A sabbatical in Denmark

July 25, 2016

Philipp Neubauer has just headed off to spend a month in Denmark working on his Marsden Fast-Start project. The attraction goes beyond the European summer and historic castle setting, to a research collaboration that could help New Zealand fisheries build resilience to climate change.

Working with Ken Andersen, professor in theoretical marine ecology, Phil will be based at the Centre for Ocean Life at DTU Aqua at the Technical University of Denmark, just out of Copenhagen.

His Marsden project is using size-based models to research the combined effects of fishing and climate change on fished ecosystems around the world. The models simplify a marine ecosystem, using the size of the fish to work out who is eating who.

“I'm excited about it. Ken Anderson is a specialist in this type of modelling” Phil says.

When they were first proposed, the size-based models were only used to study theoretical questions, such as the theoretical consequences of fishing an ecosystem. More recently, there has been a push to use them in real situations.

“When you go back to real ecosystems, of course there are big differences in the way fish hunt—some sit and wait, while others go out and look for prey—and in their metabolism. So, we have to modify some of the theoretical assumptions to make the size-based models relevant, without over-complicating them.”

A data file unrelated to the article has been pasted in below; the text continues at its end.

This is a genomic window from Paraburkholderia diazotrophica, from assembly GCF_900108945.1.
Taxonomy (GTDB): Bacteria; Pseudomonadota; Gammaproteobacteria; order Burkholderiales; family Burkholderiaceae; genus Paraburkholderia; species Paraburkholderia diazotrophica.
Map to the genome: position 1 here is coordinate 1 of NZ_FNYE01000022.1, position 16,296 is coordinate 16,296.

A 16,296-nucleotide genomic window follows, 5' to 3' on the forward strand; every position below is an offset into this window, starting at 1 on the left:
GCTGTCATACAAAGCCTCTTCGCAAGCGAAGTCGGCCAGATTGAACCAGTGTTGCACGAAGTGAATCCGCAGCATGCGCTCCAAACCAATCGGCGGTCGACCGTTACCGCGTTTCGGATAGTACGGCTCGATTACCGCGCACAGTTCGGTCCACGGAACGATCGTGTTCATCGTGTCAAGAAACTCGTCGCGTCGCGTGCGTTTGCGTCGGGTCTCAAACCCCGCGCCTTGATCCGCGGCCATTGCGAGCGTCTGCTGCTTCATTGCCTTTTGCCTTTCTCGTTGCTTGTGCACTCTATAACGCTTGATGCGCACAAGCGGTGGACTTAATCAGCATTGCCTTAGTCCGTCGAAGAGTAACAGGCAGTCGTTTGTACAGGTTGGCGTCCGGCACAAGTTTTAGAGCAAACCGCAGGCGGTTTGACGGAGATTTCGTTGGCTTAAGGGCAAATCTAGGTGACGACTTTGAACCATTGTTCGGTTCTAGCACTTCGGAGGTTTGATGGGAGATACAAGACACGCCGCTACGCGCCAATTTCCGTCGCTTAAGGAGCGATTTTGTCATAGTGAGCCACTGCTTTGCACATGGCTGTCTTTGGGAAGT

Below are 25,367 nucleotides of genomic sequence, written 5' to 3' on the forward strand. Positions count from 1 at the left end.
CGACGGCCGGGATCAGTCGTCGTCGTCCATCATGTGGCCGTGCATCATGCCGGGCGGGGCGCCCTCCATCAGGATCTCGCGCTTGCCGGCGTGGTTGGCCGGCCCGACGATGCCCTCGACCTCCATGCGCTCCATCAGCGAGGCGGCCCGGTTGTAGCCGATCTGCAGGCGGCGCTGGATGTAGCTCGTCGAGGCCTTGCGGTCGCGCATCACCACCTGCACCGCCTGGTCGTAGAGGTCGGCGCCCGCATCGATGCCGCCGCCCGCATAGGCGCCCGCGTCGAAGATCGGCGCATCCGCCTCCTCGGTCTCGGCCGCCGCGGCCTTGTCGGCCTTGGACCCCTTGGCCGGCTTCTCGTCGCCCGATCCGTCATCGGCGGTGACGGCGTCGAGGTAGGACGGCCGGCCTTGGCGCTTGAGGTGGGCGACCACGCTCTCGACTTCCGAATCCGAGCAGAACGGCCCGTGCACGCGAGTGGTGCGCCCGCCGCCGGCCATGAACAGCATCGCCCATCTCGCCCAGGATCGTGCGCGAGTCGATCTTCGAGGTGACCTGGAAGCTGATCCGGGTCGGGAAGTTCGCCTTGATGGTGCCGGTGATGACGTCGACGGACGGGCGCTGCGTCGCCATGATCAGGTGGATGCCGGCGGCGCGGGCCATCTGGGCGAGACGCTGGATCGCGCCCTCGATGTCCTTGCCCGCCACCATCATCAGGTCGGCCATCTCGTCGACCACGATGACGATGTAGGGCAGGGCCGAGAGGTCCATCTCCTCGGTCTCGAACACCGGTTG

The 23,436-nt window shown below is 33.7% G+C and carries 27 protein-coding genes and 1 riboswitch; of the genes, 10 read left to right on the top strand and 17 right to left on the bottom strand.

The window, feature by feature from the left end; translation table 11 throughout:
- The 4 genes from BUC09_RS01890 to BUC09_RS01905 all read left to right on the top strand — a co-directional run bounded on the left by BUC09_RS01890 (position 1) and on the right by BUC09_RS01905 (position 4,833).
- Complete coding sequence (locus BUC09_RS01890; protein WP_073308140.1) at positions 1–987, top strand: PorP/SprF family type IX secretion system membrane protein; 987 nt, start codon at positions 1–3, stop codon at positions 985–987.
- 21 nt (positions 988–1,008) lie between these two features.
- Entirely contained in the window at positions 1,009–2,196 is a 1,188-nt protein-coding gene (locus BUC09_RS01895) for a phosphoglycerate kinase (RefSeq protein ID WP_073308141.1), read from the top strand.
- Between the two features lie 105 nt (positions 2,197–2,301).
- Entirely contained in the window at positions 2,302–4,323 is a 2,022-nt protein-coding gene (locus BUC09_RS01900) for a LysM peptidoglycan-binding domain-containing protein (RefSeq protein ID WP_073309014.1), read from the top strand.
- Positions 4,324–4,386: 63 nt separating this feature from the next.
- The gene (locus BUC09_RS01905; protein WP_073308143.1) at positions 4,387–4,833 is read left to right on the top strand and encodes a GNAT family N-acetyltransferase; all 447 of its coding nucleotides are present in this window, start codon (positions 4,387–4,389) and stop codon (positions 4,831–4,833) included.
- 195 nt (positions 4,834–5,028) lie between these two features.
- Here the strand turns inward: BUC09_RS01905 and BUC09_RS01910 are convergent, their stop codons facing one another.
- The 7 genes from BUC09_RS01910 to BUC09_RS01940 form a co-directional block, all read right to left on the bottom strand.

Phil is also looking at ways to include aspects of climate change in the models.

“We can assume that some species will just move if things warm up, but others are really limited by geography—like on the Chatham Rise. There's nowhere obvious for them to go.”

“But we may be able to find strategies that could mitigate the effects of climate change in a fishery. It would be good to find ways of generating food from the ecosystems that are sustainable, given what we expect to happen.”

He says some aspects of this work are new for New Zealand.

“We might be doing well at keeping any single species on track, but we're not used to looking at an ecosystem as a whole. What happens to one species if we're fishing another? Multispecies models are relatively common in Europe, but not so much in New Zealand.”

Read a case study describing Phil's research in more detail: Statistical modelling for working out who's eating who.